Every election year the same issue raises its ugly head — term limits. How long should our politicians be allowed to hold public office?

Many of our congressional members have held office for 30 years or more. There is no real proof that the founders looked at public service as a career.

The idea was that you serve your country for a brief period then go home and contribute to the country economically in some way.

But over the years, being in public office at the highest levels have proven to be too lucrative to abandon a cushy 109-day work year for a 260-day hard work year.

It’s Not My Guy It’s Your Guy

All politics are local. So of course our own elected officials that we send to Washington are not the problem.

If they would just stop sending John McCain, Nancy Pelosi, Chuck Sumer, Mitch McConnell and others back every year maybe we could get something accomplished.

In the last election 96.4 percent of incumbent politicians were returned to office. Most were reelected on name recognition alone rather than their voting record.

And of course we didn’t want to lose their influence on the various committees and their ability to bring pork back to our state.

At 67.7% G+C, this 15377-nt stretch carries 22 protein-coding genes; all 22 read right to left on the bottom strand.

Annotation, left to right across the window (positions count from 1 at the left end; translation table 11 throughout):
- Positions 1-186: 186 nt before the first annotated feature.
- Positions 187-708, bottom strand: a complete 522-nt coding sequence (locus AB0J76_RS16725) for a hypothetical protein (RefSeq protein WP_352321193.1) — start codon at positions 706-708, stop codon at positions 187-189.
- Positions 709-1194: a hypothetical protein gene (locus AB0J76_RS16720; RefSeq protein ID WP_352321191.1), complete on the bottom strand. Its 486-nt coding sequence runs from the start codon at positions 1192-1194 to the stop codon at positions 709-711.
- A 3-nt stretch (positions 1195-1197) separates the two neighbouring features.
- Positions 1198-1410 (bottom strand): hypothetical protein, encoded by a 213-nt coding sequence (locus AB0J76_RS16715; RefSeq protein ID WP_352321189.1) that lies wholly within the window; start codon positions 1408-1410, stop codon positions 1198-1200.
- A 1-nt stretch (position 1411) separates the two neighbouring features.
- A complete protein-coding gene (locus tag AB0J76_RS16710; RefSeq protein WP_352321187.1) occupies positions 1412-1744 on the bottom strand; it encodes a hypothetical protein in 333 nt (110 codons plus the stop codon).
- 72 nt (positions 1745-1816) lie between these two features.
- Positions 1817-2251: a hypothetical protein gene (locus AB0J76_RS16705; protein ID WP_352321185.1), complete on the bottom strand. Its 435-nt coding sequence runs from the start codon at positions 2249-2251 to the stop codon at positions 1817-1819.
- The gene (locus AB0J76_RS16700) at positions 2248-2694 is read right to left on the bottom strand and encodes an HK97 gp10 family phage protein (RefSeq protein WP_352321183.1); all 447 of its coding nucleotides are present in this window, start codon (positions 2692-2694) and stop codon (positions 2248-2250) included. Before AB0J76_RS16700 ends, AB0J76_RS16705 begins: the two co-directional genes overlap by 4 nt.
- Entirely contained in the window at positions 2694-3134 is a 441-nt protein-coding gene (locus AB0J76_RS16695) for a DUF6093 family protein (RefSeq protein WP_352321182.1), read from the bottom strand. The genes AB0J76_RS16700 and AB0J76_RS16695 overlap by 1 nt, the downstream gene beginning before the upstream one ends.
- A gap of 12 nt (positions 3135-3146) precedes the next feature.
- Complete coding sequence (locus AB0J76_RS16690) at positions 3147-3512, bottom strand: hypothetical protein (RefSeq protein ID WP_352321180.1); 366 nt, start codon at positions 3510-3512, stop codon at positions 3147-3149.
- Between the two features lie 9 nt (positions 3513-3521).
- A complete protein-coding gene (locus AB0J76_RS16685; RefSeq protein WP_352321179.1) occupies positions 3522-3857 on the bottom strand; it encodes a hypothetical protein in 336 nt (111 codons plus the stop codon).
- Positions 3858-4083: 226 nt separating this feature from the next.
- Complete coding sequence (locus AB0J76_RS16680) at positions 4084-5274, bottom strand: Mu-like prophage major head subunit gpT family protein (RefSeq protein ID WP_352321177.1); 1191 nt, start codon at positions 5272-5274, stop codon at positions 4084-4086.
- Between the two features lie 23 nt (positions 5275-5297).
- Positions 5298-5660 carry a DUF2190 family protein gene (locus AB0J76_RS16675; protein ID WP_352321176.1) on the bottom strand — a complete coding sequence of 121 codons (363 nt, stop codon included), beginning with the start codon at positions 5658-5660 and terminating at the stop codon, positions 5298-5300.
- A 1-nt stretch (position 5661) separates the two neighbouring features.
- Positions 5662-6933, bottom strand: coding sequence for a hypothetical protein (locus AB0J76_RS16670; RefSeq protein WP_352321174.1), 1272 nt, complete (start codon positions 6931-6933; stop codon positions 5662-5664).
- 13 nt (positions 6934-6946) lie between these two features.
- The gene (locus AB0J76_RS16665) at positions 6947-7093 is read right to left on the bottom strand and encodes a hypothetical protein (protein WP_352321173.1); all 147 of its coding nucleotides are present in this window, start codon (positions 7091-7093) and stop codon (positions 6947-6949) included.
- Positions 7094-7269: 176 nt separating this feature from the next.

So the beat goes on.

The D.R.I.P. Movement

Radio talk show host, and former mayor of San Diego, Roger Hedgecock created the DRIP program. DRIP stands for Don’t Reelect Incumbent Politicians.

Most everyone who hears of such a program agrees with it. But yet when they step in that voting booth the pros of a known entity outweigh the cons of an unknown.

Presidential Term Limits

Every time we have an 8-year president there is always some small group that wants to abolish presidential term limits.

They wanted it with Clinton, Bush and now Obama.

Former leader of Iraq, Saddam Hussein remarked he couldn’t understand why we changed so often. He claimed it takes eight years just to get the hang of things. Then you can really start to govern after that.

Maybe he’s right. Maybe FDR was just getting the hang of things in his third term.

Some Final Thoughts

It would be fairly easy to vote in term limits for congress if it were not for their pension plans.

Retiring with 80 percent or so of your pay and medical for life would not work with a high turnover of newcomers. A fresh less costly exit package would have to be negotiated as part of the deal.

The other side of the coin is if you did get a good person they would be gone quickly but on the other side of the coin that would work well getting rid of the bad ones.

And, other than prestige, why would someone run with no pension to fall back on when his or her term limit ended?

Term limits, while attractive on the surface, could have some very deep potholes if not managed correctly.

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